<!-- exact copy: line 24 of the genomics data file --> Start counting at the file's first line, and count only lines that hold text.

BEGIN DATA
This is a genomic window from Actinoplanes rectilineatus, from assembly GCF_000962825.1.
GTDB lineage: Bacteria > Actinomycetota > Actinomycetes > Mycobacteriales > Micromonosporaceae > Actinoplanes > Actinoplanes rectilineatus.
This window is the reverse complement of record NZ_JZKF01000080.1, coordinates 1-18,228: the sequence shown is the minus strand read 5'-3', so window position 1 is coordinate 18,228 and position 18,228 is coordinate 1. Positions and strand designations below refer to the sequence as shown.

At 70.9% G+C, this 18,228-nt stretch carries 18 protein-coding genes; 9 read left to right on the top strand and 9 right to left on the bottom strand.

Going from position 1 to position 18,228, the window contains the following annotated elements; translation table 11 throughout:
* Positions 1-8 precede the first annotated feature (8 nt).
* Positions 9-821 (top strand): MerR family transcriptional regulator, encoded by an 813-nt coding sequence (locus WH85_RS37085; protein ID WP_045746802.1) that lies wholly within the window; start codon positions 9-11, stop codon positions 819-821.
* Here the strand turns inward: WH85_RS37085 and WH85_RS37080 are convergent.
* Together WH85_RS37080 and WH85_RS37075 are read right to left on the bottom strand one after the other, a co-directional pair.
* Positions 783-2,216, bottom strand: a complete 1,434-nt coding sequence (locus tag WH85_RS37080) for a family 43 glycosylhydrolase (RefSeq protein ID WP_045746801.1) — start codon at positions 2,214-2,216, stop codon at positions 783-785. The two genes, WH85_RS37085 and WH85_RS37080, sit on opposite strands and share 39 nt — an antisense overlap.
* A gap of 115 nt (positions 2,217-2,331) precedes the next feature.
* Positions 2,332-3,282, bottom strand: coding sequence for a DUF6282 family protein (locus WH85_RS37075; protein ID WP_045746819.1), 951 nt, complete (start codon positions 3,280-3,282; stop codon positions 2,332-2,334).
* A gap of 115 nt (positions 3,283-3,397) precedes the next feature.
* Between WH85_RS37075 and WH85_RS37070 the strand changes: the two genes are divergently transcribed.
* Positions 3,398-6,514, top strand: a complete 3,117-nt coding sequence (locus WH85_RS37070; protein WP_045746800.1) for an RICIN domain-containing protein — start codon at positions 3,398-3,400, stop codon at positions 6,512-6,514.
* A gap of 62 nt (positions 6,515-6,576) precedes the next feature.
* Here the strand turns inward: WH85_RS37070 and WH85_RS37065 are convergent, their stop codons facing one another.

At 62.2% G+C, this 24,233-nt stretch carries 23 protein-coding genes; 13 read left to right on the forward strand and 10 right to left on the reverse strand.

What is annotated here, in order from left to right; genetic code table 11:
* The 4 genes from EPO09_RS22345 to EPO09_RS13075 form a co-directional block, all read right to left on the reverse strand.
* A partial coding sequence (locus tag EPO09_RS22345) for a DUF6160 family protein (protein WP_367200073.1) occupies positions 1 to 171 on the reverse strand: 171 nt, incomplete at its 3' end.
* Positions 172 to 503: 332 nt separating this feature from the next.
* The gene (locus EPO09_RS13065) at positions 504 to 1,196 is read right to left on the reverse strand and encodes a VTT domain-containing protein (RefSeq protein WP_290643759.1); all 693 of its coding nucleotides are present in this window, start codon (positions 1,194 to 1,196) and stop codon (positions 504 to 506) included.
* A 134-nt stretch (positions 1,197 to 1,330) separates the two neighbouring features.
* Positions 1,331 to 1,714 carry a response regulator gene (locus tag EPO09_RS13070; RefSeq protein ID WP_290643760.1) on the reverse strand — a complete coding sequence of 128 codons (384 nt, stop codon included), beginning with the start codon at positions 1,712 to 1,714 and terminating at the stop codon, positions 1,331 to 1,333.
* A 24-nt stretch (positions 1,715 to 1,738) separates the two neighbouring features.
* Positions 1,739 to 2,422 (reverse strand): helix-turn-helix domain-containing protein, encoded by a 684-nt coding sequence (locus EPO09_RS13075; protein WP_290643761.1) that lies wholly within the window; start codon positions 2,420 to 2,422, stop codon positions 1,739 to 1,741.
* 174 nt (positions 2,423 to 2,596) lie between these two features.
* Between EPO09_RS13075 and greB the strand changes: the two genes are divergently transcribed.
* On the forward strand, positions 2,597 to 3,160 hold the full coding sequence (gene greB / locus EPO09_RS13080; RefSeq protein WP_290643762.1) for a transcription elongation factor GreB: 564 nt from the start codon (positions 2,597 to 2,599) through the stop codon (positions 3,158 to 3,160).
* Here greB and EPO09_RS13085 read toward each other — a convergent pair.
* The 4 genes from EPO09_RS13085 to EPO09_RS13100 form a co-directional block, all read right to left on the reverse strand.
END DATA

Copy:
* A 134-nt stretch (positions 1,197 to 1,330) separates the two neighbouring features.